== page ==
Renate Engelbrecht
Content producer
3 minute read
9 Feb 2022
4:01 pm

3 theatre pieces you can watch from the comfort of your couch in February

Renate Engelbrecht

FliekNET’s Proscenium brings theatre into your home in February. Here are three theatre productions worth watching.

Valsrivier. Image: Supplied

Pro-sce’ni-um refers to the part of the theatre stage in front of the curtain. It also refers to fliekNET’s recently launched featured theatre productions – productions that impressed festival goers across the country over the past year – now available on television.

South Africa has always been known for its quality theatre productions and this month, viewers can watch proper productions from the comfort of their couches.

With South Africa’s theatre productions not being performed everywhere, people often miss out on its brilliance. Of course, Covid-19 also didn’t help, as almost all art festivals and their income were halted. But, from challenges comes change and that is exactly what brought the idea of Proscenium about.

Says kykNET’s Karen Meiring: “It is especially important that the stage director and film director work together very closely to give viewers the best experience of the [theatre] piece. In that way, knowledge and experience is also shared between the stage and film teams.”

READ: Six feature films to watch at this year’s Silwerskerm Festival

Acclaimed theatre and film director, Christiaan Olwagen says that when the art festivals were forced to their knees, he wanted to help.

“Most Afrikaans actors make a living from the festivals and film and television productions can’t afford to lose this important source. Festivals find and develop new voices and it is a platform for actors to practice their instruments regularly. There is time for repetition, analysing text and character development. It is a place where story makers and story viewers explore each other. Without theatre, our industry is poor and empty.”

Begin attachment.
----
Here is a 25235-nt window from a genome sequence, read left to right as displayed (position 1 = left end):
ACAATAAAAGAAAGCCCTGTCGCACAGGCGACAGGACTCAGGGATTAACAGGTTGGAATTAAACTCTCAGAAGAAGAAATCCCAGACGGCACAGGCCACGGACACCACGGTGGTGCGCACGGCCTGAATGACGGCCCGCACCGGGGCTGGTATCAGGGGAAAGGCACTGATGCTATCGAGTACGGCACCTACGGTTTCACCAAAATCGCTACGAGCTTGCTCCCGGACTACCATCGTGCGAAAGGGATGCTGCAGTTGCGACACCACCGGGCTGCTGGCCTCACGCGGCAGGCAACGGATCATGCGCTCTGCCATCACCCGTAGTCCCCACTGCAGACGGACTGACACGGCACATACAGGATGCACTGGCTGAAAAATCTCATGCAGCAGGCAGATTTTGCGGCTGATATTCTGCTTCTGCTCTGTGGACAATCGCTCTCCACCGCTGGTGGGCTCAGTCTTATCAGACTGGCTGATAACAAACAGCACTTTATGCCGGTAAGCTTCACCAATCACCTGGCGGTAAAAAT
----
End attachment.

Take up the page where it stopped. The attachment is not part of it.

Poet theatre production
Dean Balie in ‘Die poet, wie is hy?’ Image: Supplied

Theatre pieces that will be featured on fliekNET this month include very well received productions from last year’s Toyota US Woordfees.

Christiaan says that Proscenium offers an archiving opportunity and it makes productions more accessible.

“I wanted to film exceptional productions exceptionally,” he says. “It will never be a substitute for theatre production, but for now it is a much needed attempt to keep an industry very close to my heart alive.”

Head of the Toyota US Woordfees, Saartjie Botha, says that theatre doesn’t stand in isolation from the bigger entertainment industry. “Proscenium opens up new possibilities for theatre in a time where Covid is a knife against the throat of festivals, theatres and artists. Within the South African context, festivals specifically are an important source of new ideas, voices and talent for the bigger industry.”

Botha says that Proscenium gives acclaimed theatre pieces new life and a chance to evolve into something new. Despite the technical side of the film-medium, it still captures the vulnerability of the artists.

“I believe that it is this vulnerability with which audiences, and now viewers, can relate,” says Botha.

Watch these three theatre productions on fliekNET in February:

Toutjies en Ferreira

14 February at 20:30

Written by Saartjie Botha and directed by Wolf Britz and Nicole Holm, this funny, tension-filled hour-long theatre production with actors and technicians gives the audience and viewers a glimpse of what happens on stage in the hour before a performance at a festival.

Toutjies
‘Toutjies en Ferreira’. Image: Supplied

Die poet, wie’s hy?

21 February at 20:30

An ode to Adam Small, this theatre production gives new life to his written works under the leadership of Frieda van den Heever and Dean Balie with musical talent by Die Khoisan Gypsy Band.

Valsrivier

28 February at 20:30

A young man’s life is headed for tragedy amidst the early days of a new democracy. With Tinarie van Wyk Loots, Anna-Mart van der Merwe and Stian Bam, this production directed by Janice Honeyman is sure to keep your eyes glued to the television.